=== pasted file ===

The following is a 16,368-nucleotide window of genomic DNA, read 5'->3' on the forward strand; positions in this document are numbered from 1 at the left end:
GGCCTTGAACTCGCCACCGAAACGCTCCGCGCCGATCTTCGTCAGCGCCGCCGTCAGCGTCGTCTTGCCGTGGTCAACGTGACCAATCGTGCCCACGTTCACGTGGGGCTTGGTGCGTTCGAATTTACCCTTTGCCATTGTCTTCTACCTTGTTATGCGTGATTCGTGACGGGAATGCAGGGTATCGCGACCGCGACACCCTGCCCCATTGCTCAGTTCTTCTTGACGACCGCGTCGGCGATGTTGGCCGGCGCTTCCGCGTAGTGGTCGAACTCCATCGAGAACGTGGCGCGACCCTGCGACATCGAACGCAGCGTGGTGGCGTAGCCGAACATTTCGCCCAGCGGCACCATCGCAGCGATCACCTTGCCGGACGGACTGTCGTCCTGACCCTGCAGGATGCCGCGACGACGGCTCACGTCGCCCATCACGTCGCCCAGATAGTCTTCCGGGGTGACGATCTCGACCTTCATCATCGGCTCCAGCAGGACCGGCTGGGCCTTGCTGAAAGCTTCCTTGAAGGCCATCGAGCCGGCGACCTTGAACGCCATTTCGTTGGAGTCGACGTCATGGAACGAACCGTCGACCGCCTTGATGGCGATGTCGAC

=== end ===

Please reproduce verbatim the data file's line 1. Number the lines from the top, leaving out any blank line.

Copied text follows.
The following is a 16,368-nucleotide window of genomic DNA, read 5'->3' on the forward strand; positions in this document are numbered from 1 at the left end: